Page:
Mold plagues Stamford’s schools. How would mayoral hopefuls Simmons and Valentine tackle it?

Photo of Brianna Gurciullo

STAMFORD — Among the issues Stamford’s next mayor will inherit come December is the ongoing mold crisis in the city’s schools.

Mayor David Martin has defended his response to the mold crisis, saying he acted quickly to establish a task force dedicated to the issue and that tens of millions of dollars have been spent on renovation and mitigation projects since mold was found.

But in separate interviews with Hearst Connecticut Media, unaffiliated mayoral candidate Bobby Valentine and state Rep. Caroline Simmons, the Democratic candidate, said more needs to be done.

Valentine said a fresh approach to school infrastructure is needed.

“Our schools have been deteriorating for a century, our mold has been accumulating for over a decade,” he said. “And the people, both those who have the connections with Hartford and those who have been in charge of our city, have not corrected the problem. So, obviously, doing the same thing with the same people cannot be the answer.”

In terms of mold, Valentine said he would put together a “SWAT team” of engineers during his first week in office to inspect the schools and determine what needs to be changed in order to prevent mold from growing again.

But Valentine also made clear that he isn’t promising to “automatically fix the schools.”

“I cannot do that, nor can anyone else,” he said.

Simmons said she thinks the first step should be “just acknowledging that this is unacceptable and that our teachers and students deserve quality facilities where they can focus on learning and not be worried about public health.”

Beyond that, she said the mayor has to “bring accountability to this issue.”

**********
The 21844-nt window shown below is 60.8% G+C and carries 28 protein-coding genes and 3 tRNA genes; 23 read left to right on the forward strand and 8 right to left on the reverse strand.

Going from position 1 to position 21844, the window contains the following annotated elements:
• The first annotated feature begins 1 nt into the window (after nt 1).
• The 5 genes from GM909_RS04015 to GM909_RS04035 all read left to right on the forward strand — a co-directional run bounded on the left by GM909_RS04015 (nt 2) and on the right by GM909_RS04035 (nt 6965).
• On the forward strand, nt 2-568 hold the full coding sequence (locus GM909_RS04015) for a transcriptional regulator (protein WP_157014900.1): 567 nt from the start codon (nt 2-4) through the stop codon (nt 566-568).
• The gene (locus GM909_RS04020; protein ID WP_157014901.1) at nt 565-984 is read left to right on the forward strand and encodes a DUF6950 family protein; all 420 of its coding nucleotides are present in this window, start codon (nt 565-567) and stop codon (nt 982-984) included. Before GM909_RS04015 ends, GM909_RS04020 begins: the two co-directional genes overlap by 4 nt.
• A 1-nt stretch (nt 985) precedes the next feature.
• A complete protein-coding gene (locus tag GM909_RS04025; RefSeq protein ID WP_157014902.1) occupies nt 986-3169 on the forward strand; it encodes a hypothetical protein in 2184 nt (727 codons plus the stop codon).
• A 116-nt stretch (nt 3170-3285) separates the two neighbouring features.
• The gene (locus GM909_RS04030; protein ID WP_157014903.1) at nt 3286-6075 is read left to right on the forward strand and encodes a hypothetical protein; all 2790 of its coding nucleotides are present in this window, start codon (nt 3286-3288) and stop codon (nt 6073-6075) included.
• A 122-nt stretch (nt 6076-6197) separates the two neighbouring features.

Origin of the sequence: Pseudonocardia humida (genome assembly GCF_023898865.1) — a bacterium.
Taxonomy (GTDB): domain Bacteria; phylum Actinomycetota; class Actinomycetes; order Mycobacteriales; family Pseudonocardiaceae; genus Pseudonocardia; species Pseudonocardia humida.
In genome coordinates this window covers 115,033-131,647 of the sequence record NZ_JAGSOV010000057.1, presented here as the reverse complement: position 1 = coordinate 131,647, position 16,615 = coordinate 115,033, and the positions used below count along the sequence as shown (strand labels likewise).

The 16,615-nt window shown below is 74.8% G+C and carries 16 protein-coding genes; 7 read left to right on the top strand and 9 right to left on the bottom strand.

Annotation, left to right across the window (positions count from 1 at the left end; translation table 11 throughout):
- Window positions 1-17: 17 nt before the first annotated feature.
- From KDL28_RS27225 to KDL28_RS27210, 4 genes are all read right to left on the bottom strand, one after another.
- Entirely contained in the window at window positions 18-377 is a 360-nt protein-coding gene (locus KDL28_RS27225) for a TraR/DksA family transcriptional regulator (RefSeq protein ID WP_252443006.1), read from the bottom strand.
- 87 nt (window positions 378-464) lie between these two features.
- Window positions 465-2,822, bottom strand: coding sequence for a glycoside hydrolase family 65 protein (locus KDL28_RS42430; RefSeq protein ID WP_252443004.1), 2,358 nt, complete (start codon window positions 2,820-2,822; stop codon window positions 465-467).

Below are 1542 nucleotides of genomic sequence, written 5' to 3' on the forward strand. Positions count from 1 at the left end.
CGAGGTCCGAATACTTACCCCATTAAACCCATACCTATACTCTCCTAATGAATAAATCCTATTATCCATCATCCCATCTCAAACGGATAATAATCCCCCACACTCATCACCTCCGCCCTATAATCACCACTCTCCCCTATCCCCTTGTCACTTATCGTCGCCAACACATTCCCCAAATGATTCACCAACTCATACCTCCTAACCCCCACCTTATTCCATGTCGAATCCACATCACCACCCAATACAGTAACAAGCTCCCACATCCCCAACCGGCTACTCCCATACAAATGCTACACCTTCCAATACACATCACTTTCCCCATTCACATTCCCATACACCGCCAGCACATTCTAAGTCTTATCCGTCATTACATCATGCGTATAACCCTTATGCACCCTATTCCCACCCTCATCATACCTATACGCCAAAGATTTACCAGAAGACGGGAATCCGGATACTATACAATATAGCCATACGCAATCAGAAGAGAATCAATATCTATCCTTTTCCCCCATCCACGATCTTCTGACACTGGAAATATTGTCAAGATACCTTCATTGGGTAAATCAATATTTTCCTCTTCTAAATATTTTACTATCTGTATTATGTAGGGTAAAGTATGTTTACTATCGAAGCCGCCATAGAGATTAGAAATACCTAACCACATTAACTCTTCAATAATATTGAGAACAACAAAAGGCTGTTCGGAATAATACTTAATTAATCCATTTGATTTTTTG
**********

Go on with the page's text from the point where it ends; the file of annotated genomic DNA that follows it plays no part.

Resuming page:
“I think we need to stop continuously flushing money down the toilet and paying the same contractors who are not performing or not fixing the problem,” Simmons said.

She said she also believes a “sense of urgency” has been missing when it comes to seeking state funding for school infrastructure.

“There was hazardous mold found in a dozen of our schools, which we knew about as early as 2009, and just now, in 2021, the city has applied for funding from the state to fix Westhill High School,” Simmons said.

Mold was found in 11 school buildings in 2018. During a study of school facilities in 2009, consultants had recommended that mold assessments be performed in at least seven buildings.

Stamford is seeking reimbursement for a near-complete reconstruction of Westhill, the district’s biggest school, and a new building at 83 Lockwood Ave. to house a preschool program. Each project has been submitted to the state’s Department of Administrative Services, which determines reimbursement based on a formula. Martin has been critical of that formula, saying it puts Stamford at a disadvantage.

The city’s Long-Term Facilities Committee — which consists of members of the Board of Education, teachers, staff and state legislators, including Simmons — has been working on a broad plan for dealing with Stamford’s aging school buildings and getting funding for them.

“Some may need to be rebuilt entirely. Some may just need upgrades,” Simmons said. “But we need to ensure that the air quality is safe, that we’re doing everything we can to make our buildings accessible … (and we’re) thinking about ways we can make our buildings more sustainable.”

For example, she said, the city could consider installing solar panels on the roofs of schools.

SLAM, an architecture firm, is currently developing a master plan that will include an assessment of each of Stamford’s school buildings, an analysis of demographics and enrollment projections, and a long-term capital management plan that incorporates considerations such as the effects of climate change on buildings.

With that plan, which officials hope will be completed and approved by April 2022, the district will decide which schools need to be renovated and which need to be completely replaced.

Valentine indicated that he would be interested in reviving a conversation about adding a school in the South End, a neighborhood whose population has been on the rise.

“I think you need to put schools closer to where (students) live,” Valentine said.

The Stamford mayoral election is Nov. 2.

This story is part of a series delving into the biggest issues in Stamford with the two mayoral candidates: Caroline Simmons, a Democrat, and Bobby Valentine, who is running unaffiliated.

Includes prior reporting by staff writer Ignacio Laguarda.

brianna.gurciullo@hearstmediact.com